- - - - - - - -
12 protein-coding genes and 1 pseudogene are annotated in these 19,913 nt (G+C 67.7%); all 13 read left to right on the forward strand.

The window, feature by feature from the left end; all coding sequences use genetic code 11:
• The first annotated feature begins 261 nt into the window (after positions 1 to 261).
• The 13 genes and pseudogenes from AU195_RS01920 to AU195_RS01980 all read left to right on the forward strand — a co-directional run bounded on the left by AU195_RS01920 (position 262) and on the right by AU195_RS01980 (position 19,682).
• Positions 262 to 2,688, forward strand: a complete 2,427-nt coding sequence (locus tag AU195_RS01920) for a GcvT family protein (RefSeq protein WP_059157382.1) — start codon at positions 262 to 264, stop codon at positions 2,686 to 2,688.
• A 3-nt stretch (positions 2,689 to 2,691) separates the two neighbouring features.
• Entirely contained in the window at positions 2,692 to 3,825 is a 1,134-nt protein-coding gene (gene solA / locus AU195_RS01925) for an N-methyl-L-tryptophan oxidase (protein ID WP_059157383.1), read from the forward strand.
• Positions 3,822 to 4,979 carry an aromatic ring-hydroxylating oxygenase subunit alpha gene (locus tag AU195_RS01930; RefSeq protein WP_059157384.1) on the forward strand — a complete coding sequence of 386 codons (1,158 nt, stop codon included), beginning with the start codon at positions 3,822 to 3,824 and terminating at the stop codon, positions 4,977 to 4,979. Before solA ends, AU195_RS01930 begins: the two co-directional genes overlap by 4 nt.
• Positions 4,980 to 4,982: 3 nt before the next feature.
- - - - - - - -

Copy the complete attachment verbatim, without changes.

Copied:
12 protein-coding genes and 1 pseudogene are annotated in these 19,913 nt (G+C 67.7%); all 13 read left to right on the forward strand.

The window, feature by feature from the left end; all coding sequences use genetic code 11:
• The first annotated feature begins 261 nt into the window (after positions 1 to 261).
• The 13 genes and pseudogenes from AU195_RS01920 to AU195_RS01980 all read left to right on the forward strand — a co-directional run bounded on the left by AU195_RS01920 (position 262) and on the right by AU195_RS01980 (position 19,682).
• Positions 262 to 2,688, forward strand: a complete 2,427-nt coding sequence (locus tag AU195_RS01920) for a GcvT family protein (RefSeq protein WP_059157382.1) — start codon at positions 262 to 264, stop codon at positions 2,686 to 2,688.
• A 3-nt stretch (positions 2,689 to 2,691) separates the two neighbouring features.
• Entirely contained in the window at positions 2,692 to 3,825 is a 1,134-nt protein-coding gene (gene solA / locus AU195_RS01925) for an N-methyl-L-tryptophan oxidase (protein ID WP_059157383.1), read from the forward strand.
• Positions 3,822 to 4,979 carry an aromatic ring-hydroxylating oxygenase subunit alpha gene (locus tag AU195_RS01930; RefSeq protein WP_059157384.1) on the forward strand — a complete coding sequence of 386 codons (1,158 nt, stop codon included), beginning with the start codon at positions 3,822 to 3,824 and terminating at the stop codon, positions 4,977 to 4,979. Before solA ends, AU195_RS01930 begins: the two co-directional genes overlap by 4 nt.
• Positions 4,980 to 4,982: 3 nt before the next feature.